With multiple Janus Kinase (JAK) inhibitors approved or in late development for myelofibrosis, there is a logical desire in the field for comparative efficacy and safety data among these agents in order to inform treatment selection. However, due to the highly disparate nature of patient populations enrolled in different JAK inhibitor trials, as well as key differences in study design, any cross-study comparative analyses should be undertaken with a high degree of caution. Here, we show how differences in enrolled populations can impact both efficacy and safety conclusions and why quantitative comparisons of outcomes across studies is prone to spurious conclusions. We conclude by offering guidance on how to approach comparative analyses in the absence of direct head-to-head data based on a thorough understanding of how study design impacts outcomes. Ultimately there is enough room in the myelofibrosis treatment landscape for multiple JAK inhibitors, and sequencing of therapies should depend on how each agent was studied and where it showed the most benefit, both in trials and in real-world practice.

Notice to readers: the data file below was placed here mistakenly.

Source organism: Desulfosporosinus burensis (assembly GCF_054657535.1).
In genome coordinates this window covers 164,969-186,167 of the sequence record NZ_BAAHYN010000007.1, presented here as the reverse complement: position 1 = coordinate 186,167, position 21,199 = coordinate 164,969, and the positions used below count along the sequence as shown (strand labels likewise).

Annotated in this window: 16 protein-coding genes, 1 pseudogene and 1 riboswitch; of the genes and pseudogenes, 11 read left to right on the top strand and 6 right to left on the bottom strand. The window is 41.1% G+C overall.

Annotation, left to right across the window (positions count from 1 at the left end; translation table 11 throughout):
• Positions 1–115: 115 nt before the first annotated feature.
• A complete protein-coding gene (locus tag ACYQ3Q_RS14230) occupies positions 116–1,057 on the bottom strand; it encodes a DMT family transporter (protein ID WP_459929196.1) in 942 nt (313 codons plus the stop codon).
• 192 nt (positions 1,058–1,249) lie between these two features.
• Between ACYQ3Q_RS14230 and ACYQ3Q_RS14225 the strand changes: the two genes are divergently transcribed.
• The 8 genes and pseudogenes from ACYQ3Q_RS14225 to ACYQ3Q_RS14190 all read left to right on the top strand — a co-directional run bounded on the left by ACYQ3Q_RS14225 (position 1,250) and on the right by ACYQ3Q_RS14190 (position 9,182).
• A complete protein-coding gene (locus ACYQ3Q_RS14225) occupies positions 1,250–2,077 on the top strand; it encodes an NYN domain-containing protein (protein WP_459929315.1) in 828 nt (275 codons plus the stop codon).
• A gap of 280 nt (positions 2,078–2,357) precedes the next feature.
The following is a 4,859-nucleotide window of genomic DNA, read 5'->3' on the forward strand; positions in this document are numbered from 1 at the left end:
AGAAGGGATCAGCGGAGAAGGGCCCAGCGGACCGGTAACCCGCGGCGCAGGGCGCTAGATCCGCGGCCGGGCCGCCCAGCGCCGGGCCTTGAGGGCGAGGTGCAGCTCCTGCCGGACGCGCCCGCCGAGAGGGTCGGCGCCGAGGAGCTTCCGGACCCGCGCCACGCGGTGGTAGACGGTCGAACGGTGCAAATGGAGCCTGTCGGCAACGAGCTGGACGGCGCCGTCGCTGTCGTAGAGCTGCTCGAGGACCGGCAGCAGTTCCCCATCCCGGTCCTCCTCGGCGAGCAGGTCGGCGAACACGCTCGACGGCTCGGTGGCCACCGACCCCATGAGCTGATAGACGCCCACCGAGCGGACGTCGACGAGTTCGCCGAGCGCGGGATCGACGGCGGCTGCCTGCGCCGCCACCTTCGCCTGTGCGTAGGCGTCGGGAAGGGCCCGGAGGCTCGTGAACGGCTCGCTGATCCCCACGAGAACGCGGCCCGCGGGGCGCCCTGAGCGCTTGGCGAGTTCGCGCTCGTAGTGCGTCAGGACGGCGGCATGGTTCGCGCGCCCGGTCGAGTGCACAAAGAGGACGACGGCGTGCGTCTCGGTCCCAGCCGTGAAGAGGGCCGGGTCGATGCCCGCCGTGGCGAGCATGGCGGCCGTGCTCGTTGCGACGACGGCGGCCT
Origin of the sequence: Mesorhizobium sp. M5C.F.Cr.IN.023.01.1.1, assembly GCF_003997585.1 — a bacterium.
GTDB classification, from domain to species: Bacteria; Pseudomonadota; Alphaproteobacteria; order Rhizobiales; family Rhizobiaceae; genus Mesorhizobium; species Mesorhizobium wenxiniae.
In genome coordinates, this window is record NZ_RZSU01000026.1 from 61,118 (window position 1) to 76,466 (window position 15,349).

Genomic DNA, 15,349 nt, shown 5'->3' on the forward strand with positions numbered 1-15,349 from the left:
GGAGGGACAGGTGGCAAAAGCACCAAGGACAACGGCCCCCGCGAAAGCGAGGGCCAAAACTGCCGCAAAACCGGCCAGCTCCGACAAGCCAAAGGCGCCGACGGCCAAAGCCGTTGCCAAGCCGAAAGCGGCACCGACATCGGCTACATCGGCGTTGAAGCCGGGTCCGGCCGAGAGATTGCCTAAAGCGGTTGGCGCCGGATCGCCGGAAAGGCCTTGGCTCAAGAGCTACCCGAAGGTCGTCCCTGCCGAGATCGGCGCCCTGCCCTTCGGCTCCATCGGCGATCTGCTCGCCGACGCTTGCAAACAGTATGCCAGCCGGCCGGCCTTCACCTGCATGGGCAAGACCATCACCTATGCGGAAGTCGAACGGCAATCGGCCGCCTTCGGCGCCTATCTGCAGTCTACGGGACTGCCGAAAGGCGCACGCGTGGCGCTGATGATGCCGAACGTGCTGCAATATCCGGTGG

Original languageEnglish
Pages (from-to)714-718
Number of pages5
JournalClinical Lymphoma, Myeloma and Leukemia
Issue number10
StatePublished - Oct 2023


  • JAK
  • JAK inhibitor
  • Janus kinase
  • Janus kinase inhibitor
  • Myelofibrosis


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